robotics pe
PE Robots Blog Post

Why I Teach Robotics in PE

 Guest Blog Post by Brett Slezak

For ages Health & Physical Education (HPE) has carried the stereotype as being a place where survival of the fittest and dodgeball have reigned supreme. Unfortunately, that narrative is still alive and true in more physical education programs than I care to know. However, despite entrenched opposition to progress in HPE, there are a brave number of innovators that are pushing forward to use technology to redefine what it means to have a quality HPE program in their school. This type of progress comes at a price though, and often means breaking some of the “cardinal rules” of teaching Physical Education, which yes, I have broken some of these cardinal rules.


Three years ago, I was approached to partner on a project called Arts & Bots with Carnegie Mellon University to help middle school students cultivate STEM talent. Using cheap hobby robotics parts, Hummingbird Kits, and recycled garbage, another PE teacher and I started building biomechanically correct moving joints with our 7th graders. After our 6th go around with the project and a presentation to the National Science Foundation, people are finally starting to understand why it is not so crazy to think that robotics and PE are more similar than you think.

When we first started the project and I would bring up the idea to my local PE community, the first thing that I would hear was an exasperated, “you are going to take time AWAY from physical activity and have kids build robots?” In pre-service HPE programs, it has always been to teach the Holy Grail of maximized activity time. The prevailing hope has always been that if we can squeeze one more minute of exercise into class, we might just fix the obesity problem. It is not to say that getting kids more active at higher intensities for longer periods of time is not a wonderful thing. It really is! But after spending most of my graduate career looking at weight interventions on large populations, I realized there is no magic bullet 18 week PE program that will ever have immediate lasting outcomes on student health outcomes. Coming to this realization mentally freed me of the time shackle of maximized activity time and has given me the ability to think differently about the role HPE plays in schools.

Putting aside the national trends in STEAM and Maker Education, building robots in HPE classes certainly is not the norm in many schools. Despite the easy dissociation of the two, I’ve learned that it makes a lot of sense on multiple levels to pair the two. First, one of the principles that PE programs have touted for ages is that PE teaches students teamwork and socialization. In our robotics project, our students work in small teams that force the students to work collaboratively as a team to build, design and program a working joint. Like all project based learning, it re-emphasizes the idea that skills like teamwork and collaboration transcend anyone specific setting. Additionally, students get to work across disciplines in a class that has traditionally siloed itself off from the rest of the school. Now students with strengths in arts, computer science, and math have the chance to shine in a setting that may not have been their favorite class. And finally, students are able to demonstrate an authentic understanding of how their body works when they move. When I think about my role as a physical education teacher, if I can get a middle school kid to understand complimentary motion for a lifetime, I feel like I have made a much greater impact than forcing a middle school kid to play basketball for 35 minutes on a ten foot hoop they are barely strong enough to get the ball to. IMG_0453.JPG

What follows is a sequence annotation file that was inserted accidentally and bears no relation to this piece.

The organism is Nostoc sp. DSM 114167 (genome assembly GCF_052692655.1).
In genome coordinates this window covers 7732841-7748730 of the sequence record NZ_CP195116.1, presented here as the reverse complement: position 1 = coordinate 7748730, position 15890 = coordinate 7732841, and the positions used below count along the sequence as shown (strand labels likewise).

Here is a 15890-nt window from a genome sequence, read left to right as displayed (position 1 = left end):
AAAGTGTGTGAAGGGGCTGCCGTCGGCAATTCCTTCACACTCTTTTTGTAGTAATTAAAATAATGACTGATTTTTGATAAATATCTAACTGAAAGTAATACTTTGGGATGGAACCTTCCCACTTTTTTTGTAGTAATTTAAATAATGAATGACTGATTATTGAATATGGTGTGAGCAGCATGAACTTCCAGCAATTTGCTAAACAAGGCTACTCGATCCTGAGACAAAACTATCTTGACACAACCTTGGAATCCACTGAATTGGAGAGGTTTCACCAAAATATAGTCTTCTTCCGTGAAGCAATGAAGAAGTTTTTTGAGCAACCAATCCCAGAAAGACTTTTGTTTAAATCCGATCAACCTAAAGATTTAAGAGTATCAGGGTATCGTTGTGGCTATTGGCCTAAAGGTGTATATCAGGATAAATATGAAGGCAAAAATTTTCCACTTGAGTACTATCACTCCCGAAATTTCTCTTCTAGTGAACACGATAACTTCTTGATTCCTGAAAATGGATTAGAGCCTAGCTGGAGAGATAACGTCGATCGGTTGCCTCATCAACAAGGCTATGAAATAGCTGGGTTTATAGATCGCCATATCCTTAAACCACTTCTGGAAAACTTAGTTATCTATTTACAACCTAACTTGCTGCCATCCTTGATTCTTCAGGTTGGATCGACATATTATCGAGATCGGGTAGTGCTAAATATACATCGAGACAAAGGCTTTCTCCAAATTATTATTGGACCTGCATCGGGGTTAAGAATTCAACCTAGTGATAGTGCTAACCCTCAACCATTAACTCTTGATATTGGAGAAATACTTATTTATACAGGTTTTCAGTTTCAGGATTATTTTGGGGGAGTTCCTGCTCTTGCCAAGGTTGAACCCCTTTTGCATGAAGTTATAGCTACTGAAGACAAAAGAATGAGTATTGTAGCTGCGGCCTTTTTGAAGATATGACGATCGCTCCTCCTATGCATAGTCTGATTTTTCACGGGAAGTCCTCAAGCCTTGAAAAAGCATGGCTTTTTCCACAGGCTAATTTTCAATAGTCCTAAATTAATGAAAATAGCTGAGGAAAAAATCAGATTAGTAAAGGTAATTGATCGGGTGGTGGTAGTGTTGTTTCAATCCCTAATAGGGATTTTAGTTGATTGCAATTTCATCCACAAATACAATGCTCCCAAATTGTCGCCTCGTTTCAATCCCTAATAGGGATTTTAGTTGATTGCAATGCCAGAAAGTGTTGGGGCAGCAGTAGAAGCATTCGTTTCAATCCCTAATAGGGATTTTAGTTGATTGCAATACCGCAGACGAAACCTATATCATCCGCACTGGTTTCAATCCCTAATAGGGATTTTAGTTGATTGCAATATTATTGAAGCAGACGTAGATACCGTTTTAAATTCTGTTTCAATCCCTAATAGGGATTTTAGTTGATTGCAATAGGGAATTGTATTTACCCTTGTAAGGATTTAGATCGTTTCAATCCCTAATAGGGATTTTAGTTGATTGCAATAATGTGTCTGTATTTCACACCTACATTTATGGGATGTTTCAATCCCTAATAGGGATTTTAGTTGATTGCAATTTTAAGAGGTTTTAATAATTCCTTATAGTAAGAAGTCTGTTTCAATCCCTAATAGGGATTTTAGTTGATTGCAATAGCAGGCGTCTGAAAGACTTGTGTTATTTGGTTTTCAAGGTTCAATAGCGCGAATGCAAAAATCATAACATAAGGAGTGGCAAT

A lot of my PE counterparts have good intentions, but are at a loss for where technology plays a meaningful role in HPE classes (and yes some just want to roll out the ball). I’m not sure if this conundrum has come from a stagnation of innovative thinking in our profession, a pre-service technology instructional gap, or just the ease of always, “doing things the way they have always been done.” The one thing that I do know is that I cannot imagine ever going back or teaching the way I taught just 3 years ago. I also know that I am not the only one who feels this way. There are HPE teachers out there doing amazing and thoughtful things with technology as the catalyst for change that were not possible even ten years ago. To the HPE teachers out there that claim there is no place for tech in the gym I have this thought. Fifteen years from now most of my students are not going to remember the 35 minutes we played foam stick hockey, but many of them are probably going to remember that time they built robots in PE class.


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